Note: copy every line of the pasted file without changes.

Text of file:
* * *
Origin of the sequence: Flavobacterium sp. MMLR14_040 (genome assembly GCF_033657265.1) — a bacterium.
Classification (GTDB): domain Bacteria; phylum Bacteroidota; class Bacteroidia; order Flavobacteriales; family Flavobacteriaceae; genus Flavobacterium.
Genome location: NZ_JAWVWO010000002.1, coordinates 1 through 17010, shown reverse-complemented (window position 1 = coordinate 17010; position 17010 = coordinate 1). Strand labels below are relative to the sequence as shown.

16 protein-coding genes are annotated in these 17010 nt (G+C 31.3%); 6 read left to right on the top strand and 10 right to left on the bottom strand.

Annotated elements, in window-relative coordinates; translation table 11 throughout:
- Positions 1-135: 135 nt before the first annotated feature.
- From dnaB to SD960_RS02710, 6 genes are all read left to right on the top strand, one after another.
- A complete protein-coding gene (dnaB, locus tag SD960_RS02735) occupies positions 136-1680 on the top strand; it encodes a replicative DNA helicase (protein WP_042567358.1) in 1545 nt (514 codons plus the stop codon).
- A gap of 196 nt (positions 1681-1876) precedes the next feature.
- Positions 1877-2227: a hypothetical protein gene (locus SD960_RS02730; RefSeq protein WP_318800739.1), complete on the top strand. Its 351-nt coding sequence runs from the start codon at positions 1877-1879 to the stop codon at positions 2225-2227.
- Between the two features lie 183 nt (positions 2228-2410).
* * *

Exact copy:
Origin of the sequence: Flavobacterium sp. MMLR14_040 (genome assembly GCF_033657265.1) — a bacterium.
Classification (GTDB): domain Bacteria; phylum Bacteroidota; class Bacteroidia; order Flavobacteriales; family Flavobacteriaceae; genus Flavobacterium.
Genome location: NZ_JAWVWO010000002.1, coordinates 1 through 17010, shown reverse-complemented (window position 1 = coordinate 17010; position 17010 = coordinate 1). Strand labels below are relative to the sequence as shown.

16 protein-coding genes are annotated in these 17010 nt (G+C 31.3%); 6 read left to right on the top strand and 10 right to left on the bottom strand.

Annotated elements, in window-relative coordinates; translation table 11 throughout:
- Positions 1-135: 135 nt before the first annotated feature.
- From dnaB to SD960_RS02710, 6 genes are all read left to right on the top strand, one after another.
- A complete protein-coding gene (dnaB, locus tag SD960_RS02735) occupies positions 136-1680 on the top strand; it encodes a replicative DNA helicase (protein WP_042567358.1) in 1545 nt (514 codons plus the stop codon).
- A gap of 196 nt (positions 1681-1876) precedes the next feature.
- Positions 1877-2227: a hypothetical protein gene (locus SD960_RS02730; RefSeq protein WP_318800739.1), complete on the top strand. Its 351-nt coding sequence runs from the start codon at positions 1877-1879 to the stop codon at positions 2225-2227.
- Between the two features lie 183 nt (positions 2228-2410).